twelve apostles
Screenshot from Land Use Victoria rendering of LiDAR models.
  • Digital Twin Victoria will cost $35.2 million
  • Builds on previous successes
  • Will partner with CSIRO

Today, the Victorian government announced a $35.2 million package to deliver the Digital Twin Victoria project.

‘Digital twins’ bring data and information together to create digital representations of the real world, whether that be bricks and mortar, utility infrastructure, farmland or cities.

Minister for Planning Richard Wynne said the digital twin project will “transform planning and unlock efficiencies from the start to finish of infrastructure projects, helping to drive the state’s economic recovery.”

The move is intended to position Victoria as a leader in planning and digital innovation, government agency Land Use Victoria already making significant headway.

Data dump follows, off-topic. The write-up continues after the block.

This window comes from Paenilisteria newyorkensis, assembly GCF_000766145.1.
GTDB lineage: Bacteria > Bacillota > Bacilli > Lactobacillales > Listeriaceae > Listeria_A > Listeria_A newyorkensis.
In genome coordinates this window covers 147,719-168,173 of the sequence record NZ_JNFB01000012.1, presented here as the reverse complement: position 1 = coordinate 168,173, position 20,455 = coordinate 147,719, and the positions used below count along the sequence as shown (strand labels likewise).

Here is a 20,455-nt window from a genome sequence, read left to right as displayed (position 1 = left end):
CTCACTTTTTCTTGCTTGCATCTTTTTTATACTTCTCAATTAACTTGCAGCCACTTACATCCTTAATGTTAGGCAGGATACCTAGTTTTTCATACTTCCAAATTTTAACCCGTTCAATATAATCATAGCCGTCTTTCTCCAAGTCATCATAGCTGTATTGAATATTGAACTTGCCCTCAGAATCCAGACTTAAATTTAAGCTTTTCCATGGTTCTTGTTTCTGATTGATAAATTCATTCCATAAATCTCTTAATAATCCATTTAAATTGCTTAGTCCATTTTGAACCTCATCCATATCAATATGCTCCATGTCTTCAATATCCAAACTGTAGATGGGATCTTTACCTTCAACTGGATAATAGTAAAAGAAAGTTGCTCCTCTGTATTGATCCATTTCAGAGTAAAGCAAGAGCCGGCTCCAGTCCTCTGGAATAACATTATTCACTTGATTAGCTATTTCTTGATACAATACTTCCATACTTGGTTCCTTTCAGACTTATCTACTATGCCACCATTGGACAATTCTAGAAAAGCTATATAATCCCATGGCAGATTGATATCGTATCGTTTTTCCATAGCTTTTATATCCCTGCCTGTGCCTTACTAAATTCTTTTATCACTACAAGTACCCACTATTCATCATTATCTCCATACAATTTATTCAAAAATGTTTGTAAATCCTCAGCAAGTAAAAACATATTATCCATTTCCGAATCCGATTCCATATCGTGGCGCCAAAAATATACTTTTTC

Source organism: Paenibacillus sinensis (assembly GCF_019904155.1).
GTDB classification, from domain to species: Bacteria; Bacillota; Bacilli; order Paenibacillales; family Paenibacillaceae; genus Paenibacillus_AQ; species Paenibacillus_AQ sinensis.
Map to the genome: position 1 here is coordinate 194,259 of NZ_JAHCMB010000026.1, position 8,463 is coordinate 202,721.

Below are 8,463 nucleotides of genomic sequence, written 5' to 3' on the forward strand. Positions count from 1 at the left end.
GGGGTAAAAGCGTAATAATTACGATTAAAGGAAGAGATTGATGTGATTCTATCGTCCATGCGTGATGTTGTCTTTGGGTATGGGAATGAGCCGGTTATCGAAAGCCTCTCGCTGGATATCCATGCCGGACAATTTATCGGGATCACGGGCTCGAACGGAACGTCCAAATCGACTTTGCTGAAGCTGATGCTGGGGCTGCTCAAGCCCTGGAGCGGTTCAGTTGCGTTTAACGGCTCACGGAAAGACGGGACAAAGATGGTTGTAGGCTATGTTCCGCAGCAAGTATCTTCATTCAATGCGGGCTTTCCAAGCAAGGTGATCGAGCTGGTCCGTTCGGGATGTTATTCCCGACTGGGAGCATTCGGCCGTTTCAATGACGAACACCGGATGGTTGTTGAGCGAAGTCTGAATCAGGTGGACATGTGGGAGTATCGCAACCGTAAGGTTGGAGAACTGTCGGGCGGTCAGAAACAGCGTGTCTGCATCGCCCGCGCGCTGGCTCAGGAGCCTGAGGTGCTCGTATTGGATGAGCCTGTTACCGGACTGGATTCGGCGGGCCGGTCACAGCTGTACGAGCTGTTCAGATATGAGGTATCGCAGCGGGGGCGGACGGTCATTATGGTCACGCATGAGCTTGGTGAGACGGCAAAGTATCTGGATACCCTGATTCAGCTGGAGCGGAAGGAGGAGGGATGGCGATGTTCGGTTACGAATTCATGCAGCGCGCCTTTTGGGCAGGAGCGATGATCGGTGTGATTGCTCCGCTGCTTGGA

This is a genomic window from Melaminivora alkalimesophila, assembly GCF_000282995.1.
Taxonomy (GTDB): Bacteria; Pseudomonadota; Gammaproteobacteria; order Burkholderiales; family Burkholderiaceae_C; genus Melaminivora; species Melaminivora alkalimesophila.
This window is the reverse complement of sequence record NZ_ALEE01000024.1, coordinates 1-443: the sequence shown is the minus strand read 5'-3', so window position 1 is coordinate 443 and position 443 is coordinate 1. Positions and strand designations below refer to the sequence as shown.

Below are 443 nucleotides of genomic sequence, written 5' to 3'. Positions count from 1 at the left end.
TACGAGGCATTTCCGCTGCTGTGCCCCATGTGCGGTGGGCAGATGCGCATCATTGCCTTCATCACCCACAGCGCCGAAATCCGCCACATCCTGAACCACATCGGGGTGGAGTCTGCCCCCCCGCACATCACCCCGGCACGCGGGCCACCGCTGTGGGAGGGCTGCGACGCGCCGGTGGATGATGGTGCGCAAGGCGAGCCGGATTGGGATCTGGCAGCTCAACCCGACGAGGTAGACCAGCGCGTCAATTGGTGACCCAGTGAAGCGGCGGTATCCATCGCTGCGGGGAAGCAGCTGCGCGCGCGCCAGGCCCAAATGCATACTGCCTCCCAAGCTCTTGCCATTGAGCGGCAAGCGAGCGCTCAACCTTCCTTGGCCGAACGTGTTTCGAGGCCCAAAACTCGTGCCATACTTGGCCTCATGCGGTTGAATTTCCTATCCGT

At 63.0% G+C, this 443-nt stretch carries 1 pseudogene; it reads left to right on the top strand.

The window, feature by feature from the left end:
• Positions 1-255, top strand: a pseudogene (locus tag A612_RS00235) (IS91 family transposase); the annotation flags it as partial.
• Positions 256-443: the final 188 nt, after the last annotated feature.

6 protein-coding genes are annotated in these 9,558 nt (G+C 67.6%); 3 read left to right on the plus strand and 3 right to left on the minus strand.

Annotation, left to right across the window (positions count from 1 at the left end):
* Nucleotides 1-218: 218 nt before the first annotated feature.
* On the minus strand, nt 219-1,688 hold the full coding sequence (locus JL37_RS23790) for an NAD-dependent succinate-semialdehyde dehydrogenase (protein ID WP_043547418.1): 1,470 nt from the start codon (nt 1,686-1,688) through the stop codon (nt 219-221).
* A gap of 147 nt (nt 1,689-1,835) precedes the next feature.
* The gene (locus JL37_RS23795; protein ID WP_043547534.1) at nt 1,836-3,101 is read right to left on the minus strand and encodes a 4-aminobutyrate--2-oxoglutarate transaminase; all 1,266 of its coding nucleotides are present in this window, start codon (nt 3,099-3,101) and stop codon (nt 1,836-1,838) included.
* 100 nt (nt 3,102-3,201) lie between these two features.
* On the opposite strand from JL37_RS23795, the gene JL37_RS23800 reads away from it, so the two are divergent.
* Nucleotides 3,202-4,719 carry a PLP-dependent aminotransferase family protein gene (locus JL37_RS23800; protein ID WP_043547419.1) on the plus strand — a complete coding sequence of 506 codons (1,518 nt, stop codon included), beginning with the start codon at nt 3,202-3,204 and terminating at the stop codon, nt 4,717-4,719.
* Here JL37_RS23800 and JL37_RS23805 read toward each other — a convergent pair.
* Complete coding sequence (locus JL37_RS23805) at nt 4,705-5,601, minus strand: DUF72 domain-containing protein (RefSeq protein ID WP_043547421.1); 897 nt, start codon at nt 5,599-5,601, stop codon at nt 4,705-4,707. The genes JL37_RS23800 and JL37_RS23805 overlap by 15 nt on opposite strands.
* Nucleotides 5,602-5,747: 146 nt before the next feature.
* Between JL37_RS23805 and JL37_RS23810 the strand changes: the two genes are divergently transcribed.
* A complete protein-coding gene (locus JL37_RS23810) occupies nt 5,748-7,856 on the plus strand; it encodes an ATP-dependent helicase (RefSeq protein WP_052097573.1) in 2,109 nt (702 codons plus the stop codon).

Previous digital twins

Digital twins for 20 regional towns in the state were announced back in April, the project meant Victorians would be able to access data about natural and built-form landscapes, as well as 3D building object models, photo mesh models, and other data.

3d map of regional victoria
Image – Department of Environment, Land, Water and Planning.

Later in June, Land Use Victoria announced it had digitised the Great Ocean Road. Completed with such intricacy and detail, the renderings were near-indistinguishable from photographs of the area.

twelve apostles
Screenshot from Land Use Victoria rendering of LiDAR models.

Digital twinning has also been trialled at Melbourne’s Fishermans Bend.

CSIRO partnership

The announcement comes as CSIRO was appointed as the partner to develop the online platform which will host Victoria’s digital twin.

The platform will allow planners, engineers and builders to model different project scenarios, test the feasibility of proposals, troubleshoot potential issues, and share complex information across sectors and workplaces more easily.

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